901. Dawes Severalty Act, 1887
Also called the General Allotment Act, it tried to dissolve Indian tribes by redistributing the land. Designed to forestall growing Indian proverty, it resulted in many Indians losing their lands to speculators.
902. Frederick Jackson Turner, Frontier Thesis
American historian who said that humanity would continue to progress as long as there was new land to move into. The frontier provided a place for homeless and solved social problems.
903. Safety Valve Thesis
Proposed by Frederick Jackson Turner to explain America's unique non-European culture, held that people who couldn't succeed in eastern society could move west for cheap land and a new start.
904. Comstock Lode
Rich deposits of silver found in Nevada in 1859.
905. "Crime of 1873"
Referred to the coinage law of 1873 which eliminated silver money from circulation. Name given by people who opposed paper money.
906. Bland-Allison Act
1878 - Authorized coinage of a limited number of silver dollars and "silver certificate" paper money. First of several government subsidies to silver producers in depression periods. Required government to buy between $2 and $4 million worth of silver. Created a partial dual coinage system referred to as "limping bimetallism." Repealed in 1900.
907. Serman Silver Purchase Act
1890 - Directed the Treasury to buy even larger amounts of silver that the Bland-Allison Act and at inflated prices. The introduction of large quantities of overvalued silver into the ecomony lead to a run on the ferderal gold reserves, leading to the Panic of 1893. Repealed in 1893.
Use of two metals, gold and silver, for currency as America did with the Bland-Allison Act and the Sherman Silver Purchase Act. Ended in 1900 with the enactment of the Gold Standard Act.
909. "Coin" Harvey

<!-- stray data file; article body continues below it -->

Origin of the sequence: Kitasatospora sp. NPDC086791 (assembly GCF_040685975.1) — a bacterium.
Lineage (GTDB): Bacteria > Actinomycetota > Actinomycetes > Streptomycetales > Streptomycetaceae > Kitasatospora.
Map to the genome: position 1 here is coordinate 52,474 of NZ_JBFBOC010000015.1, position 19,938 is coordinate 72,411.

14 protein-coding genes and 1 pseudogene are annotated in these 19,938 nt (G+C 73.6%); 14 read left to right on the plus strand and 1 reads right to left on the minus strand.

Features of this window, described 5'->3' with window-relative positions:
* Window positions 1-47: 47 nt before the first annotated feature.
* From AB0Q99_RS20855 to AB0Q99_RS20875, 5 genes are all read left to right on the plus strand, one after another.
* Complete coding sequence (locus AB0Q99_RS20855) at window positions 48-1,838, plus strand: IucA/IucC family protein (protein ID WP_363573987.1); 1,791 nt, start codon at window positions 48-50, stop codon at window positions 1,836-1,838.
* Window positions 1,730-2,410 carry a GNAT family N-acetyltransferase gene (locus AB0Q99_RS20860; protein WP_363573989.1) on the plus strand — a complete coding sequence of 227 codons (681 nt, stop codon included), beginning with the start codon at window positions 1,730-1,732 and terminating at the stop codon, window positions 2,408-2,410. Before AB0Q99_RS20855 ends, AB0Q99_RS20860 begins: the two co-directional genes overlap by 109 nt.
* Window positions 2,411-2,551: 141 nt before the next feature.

Proposed a plan for bimettalism with a standard of 16 to 1, with gold worth 16 times as much as silver.
910. Free Silver
Movement for using silver in all aspects of currency. Not adopted because all other countries used a gold standard.
911. Depression of 1893
Profits dwindled, businesses went bankrupt and slid into debt. Caused loss of business confidence. 20% of the workforce unemployed. Let to the Pullman strike.
912. Coxey's army
1893 - Group of unemployed workers led by Jacob Coxey who marched from Ohio to Washington to draw attention to the plight of workers and to ask for government relief. Government arrested the leaders and broke up the march in Washington.
913. Repeal of Serman's Silver Purchase Act
1893 - Act repealed by President Cleveland to protect gold reserves.
914. Farmer's Alliance
Movement which focused on cooperation between farmers. They all agreed to sell crops at the same high prices to eliminate competition. Not successful.
915. Ocala Demands
1890 - The leaders of what would later become the Populist Party held a national convention in Ocala, Florida and adopted a platform advocating reforms to help farmers.
916. Populist Party platform, Omaha platform
Offically named the People's Party, but commonly known as the Populist Party, it was founded in 1891 in Cincinnati, Ohio. Wrote a platform for the 1892 election (running for president-James Weaver, vice president-James Field) in which they called for free coinage of silver and paper money; national income tax; direct election of senators; regulation of railroads; and other government reforms to help farmers. The part was split between South and West.
917. Tom Watson
A leader of the Populist Party in the South.